If I could bring a laptop and camp out at my friend Mike’s cabin on Wahnekewening Beach, I’m certain I’d finish my book in six weeks. As a wife and mother of two, this idea is merely a daydream I indulge in when the words just don’t want to come. I remind myself that Carl, too, relied on photographs and memory for inspiration when illness prevented him from leaving his house for over a year, and still produced some of his best work. Hoping to do the same, I surround myself with images of my recent trip to Georgian Bay with my oldest daughter, Sasha. When that doesn’t work I use one of the rocks I picked up from the shore as a worry stone, play my CD of Georgian Bay sounds, drink my Ojibwa Sacred Blend tea and dab sweetgrass lotion on my neck for aromatherapy. All senses engaged, I begin to type.


  1. Well told Kim. I hope one day to make the trip there with you. There and Scotland, too.

    Fred Downes, otherwise known as Dad - who can't remember his login info and has to do this as anonymous!

  2. That was wonderful to read, Kim. I've never known where your Grandfather's house, Big Trees is, but hope to someday be able to drive past it.

    It was lovely to see you this summer and to meet beautiful Sasha. Glad the shells were a hit!

    I'm off to the Gatineau north of Ottawa this weekend to visit friends. Maxine

  3. Thanks for taking me 'up north'. Your Aunt Lorna is proud to have another writer in the family.

  4. Beautifully written Kim. So well expressed. Along with your photos you give a double visual picture of Georgian Bay--the place I know so well. I have loved living close to Leith, in Owen Sound, and near the cold, clear, blue waters of this "Sixth Great Lake". It is supposed to be one of the bluest bodies of water in Ontario--or is it Canada? I hadn't realized that my great uncle Carl had chosen a place in Leith as his "Church" but am glad to know that . . . for I think I know where that would have been--on the old Anseley-Rixon property that is now broken up into small acre lots for presitgious homes and where Keefer Creek flows along in behind them and where their little one had toddled off to and was later found sleeping one day. Next time you are going 'north' to Tobermory, pull into Lion's Head and take the road north to Isthmus Bay--one of my favorite spots where the water laps up onto the large flat stones and where you can see the Niagara Escarpment to the right with the "Lion's Head" and Whipperwill Bay to the left. I have often wondered who named Isthmus Bay and if he/she had a lisp! Paula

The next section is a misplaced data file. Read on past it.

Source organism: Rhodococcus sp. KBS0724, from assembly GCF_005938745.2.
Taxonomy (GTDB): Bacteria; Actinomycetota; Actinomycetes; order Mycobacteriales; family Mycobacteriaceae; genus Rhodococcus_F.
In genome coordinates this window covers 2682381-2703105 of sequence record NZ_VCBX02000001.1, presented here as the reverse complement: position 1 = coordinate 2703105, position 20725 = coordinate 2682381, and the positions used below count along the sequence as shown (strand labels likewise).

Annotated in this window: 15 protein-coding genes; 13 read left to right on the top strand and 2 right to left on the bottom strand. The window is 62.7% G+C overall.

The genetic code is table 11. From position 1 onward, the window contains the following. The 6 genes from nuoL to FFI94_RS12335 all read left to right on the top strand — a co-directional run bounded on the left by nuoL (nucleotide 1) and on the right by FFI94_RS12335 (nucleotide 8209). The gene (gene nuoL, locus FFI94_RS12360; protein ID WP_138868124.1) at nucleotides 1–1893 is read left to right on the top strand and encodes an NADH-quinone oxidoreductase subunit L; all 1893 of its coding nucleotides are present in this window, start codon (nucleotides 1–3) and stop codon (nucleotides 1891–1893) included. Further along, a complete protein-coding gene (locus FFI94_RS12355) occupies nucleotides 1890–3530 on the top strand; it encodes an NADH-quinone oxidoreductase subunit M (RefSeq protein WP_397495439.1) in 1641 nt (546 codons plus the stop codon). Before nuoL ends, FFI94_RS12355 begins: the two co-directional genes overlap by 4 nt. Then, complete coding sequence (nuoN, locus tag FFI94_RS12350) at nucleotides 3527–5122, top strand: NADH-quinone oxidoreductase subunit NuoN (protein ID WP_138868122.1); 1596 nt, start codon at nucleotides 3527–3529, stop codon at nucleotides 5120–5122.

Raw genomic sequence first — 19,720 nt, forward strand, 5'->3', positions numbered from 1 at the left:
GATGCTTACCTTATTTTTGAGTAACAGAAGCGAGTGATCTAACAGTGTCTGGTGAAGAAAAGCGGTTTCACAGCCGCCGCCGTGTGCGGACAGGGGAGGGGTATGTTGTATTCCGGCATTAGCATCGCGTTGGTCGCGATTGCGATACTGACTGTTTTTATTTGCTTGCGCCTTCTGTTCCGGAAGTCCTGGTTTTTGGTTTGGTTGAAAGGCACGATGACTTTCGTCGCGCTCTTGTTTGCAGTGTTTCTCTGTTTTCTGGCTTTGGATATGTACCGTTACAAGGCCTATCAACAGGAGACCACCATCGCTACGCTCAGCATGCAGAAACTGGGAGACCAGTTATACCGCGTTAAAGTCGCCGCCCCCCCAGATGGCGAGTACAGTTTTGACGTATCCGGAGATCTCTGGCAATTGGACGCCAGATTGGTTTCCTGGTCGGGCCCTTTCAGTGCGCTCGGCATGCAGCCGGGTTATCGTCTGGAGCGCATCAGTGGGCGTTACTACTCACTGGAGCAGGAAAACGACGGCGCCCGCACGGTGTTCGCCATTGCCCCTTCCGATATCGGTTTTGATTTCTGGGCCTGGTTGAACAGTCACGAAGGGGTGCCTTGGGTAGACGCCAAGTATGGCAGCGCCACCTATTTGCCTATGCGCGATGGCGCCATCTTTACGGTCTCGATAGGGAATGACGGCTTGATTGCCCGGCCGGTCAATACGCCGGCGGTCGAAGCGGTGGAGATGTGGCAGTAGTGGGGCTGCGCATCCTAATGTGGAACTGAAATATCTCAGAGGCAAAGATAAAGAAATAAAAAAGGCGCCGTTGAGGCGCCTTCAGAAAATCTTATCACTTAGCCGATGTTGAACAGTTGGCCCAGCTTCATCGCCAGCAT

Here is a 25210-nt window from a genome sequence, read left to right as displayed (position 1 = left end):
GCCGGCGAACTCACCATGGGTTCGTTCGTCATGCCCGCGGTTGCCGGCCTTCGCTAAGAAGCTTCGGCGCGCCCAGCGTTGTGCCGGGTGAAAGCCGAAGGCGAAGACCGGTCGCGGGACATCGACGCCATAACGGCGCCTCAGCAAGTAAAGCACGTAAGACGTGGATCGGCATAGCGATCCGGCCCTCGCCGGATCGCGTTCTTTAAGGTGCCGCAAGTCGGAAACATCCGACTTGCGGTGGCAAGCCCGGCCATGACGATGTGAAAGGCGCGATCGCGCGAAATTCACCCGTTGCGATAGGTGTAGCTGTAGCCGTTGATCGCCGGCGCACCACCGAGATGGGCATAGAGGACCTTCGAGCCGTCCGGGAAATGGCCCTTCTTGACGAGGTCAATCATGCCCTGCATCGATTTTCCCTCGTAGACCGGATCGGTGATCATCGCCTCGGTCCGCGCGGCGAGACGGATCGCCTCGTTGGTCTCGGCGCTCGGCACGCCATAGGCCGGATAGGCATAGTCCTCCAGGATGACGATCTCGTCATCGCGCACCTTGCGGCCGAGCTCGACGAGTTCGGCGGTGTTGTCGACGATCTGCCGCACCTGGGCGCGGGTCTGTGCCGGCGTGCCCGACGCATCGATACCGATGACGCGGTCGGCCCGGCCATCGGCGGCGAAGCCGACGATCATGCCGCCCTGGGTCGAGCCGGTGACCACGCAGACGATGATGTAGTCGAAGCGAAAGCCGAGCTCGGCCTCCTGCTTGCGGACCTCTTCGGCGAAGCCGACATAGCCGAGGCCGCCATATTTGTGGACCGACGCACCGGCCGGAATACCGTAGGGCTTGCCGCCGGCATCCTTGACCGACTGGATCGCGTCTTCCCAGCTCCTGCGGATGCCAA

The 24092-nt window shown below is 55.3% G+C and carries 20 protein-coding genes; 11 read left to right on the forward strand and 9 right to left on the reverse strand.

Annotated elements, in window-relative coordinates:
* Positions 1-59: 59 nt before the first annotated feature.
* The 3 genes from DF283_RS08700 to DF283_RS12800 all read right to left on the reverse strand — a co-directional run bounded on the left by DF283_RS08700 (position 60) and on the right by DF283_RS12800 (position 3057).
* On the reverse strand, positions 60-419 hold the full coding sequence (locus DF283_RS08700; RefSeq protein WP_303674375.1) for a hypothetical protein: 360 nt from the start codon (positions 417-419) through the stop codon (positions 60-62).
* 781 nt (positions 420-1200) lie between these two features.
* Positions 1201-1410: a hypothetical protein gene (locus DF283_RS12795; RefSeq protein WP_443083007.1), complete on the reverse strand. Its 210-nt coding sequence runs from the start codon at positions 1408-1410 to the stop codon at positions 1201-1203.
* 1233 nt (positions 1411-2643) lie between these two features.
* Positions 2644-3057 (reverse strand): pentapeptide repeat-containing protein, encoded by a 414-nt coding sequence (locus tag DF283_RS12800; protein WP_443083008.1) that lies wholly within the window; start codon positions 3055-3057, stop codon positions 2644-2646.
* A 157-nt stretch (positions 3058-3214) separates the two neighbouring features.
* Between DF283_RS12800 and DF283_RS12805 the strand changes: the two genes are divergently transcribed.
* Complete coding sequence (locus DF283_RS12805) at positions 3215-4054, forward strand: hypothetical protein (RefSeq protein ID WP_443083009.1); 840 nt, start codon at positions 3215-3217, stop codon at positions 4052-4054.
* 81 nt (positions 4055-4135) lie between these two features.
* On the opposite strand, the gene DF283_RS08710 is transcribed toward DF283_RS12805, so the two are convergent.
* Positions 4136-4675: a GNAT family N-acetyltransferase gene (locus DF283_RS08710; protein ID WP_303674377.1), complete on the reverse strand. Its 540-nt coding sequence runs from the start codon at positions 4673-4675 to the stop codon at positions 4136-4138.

5. Thanks for commenting, Paula, and I so envy you being able to look out over Owen Sound every day. You are right - Carl's "church" was at the edge of the Rixon property according to the article I have, which I will e-mail to you as it is all about your neck of the woods. The "little one" you mention having wandered off happened to be my grandmother, Chloris. She decided to go for a forest walk by herself at the ripe old age of two! She was apparently gone all day and found about a mile - yes, you read that right - away. She was asleep on a sandy bank, unharmed, and apparently not frightened. Thank you for the name of the Creek, as I didn't know it.

    Must see Lion's Head!

  6. I have the good fortune to have lived on or near Georgian Bay all my live. First in Meaford and now Owen Sound.
    I am a member of the Chippewas of Nawash from Cape Croker.
    The earth is our mother and the water of the lakes and river flow through her. The flora decorate our mother with the color of seasons.

    "The Creator designed nature, people, and all things as an interconnected system. Everything is connected to each other. This connection exists in the Unseen World. The same way our body parts are all port of the body-the parts are separate but also connected. If a part of our body is in pain, the rest of the body recognizes this pain as its own. In other words, the pain of one is the pain of all. This is also true of every interconnected system. Because we are connected, we should respect and take care of our Earth and each other."